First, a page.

Among the different techniques enabling the investigation of the complex kinetic schemes typical of free-radical polymerization, computational chemistry has been providing appreciable results since the Nineties. In particular, accurate computer codes based on quantum mechanics have been used to estimate the rate coefficients of a wide range of reactions. Attention has been recently focused on reactions not easily observable by direct experimental analysis, such as the so called secondary reactions involving mid-chain radicals. Such reactions determine the microstructural features of the final polymer rather than its macroscopic properties.
In their new work, Davide Moscatelli and colleagues at Politecnico di Milano and ETH Zurich report a computational investigation of vinyl chloride polymerization. Such a system is characterized by a well-known kinetic scheme that includes several secondary steps, which originate relevant defects in the polymer chains. In order to better understand which role these reactions play in the formation of a specific defect (namely, the tertiary chlorine located at the root of branches), reactions of intramolecular chain transfer, chain scission and propagation of mid-chain radicals are studied.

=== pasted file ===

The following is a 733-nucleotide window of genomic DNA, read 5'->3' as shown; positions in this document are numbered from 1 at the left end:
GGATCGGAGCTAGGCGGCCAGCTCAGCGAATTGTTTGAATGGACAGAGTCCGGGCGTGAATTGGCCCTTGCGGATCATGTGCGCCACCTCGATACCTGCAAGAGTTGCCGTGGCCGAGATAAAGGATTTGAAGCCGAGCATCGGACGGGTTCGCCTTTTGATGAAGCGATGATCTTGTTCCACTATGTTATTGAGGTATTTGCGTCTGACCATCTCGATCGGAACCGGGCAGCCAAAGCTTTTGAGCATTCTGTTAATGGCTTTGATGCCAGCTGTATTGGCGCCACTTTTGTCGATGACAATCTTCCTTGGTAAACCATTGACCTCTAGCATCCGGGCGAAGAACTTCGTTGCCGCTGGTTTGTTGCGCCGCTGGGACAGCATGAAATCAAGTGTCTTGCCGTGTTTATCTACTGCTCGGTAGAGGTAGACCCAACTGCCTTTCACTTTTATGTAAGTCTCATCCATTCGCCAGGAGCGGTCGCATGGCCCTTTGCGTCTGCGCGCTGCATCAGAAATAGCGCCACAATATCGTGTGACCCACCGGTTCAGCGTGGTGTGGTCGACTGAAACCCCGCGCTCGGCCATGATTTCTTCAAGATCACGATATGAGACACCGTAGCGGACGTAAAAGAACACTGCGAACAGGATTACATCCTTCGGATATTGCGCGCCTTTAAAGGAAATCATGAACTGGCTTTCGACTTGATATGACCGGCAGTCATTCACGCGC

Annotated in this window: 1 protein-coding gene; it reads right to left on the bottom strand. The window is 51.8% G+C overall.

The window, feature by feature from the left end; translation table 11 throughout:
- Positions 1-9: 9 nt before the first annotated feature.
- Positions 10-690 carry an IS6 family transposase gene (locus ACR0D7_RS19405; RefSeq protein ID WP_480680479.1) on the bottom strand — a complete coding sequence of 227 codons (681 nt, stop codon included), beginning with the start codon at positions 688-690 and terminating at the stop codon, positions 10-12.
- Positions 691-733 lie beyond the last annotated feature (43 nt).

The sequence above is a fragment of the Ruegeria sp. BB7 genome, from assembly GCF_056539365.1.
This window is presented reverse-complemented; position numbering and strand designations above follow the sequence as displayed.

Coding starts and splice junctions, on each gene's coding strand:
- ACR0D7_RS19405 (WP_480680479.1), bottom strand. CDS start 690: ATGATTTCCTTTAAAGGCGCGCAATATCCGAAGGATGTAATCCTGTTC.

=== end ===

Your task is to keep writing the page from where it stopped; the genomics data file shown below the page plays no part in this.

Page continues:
The estimated rate coefficients, together with a simplified polymerization modeling including secondary reactions, enable the reliable prediction of the density of butyl branches, in agreement with the experimental data of commercial poly(vinyl chloride). Moreover, this investigation explains how the distribution of the radical species as a function of their position along the chain is strongly affected by the relative extent of backbiting of mid-chain radicals and how their propagation influences the process kinetics.
The article is published as part of the ongoing series “Sensors, Process Control and Modeling in Polymer Production“, guest-edited by Jose R. Leiza.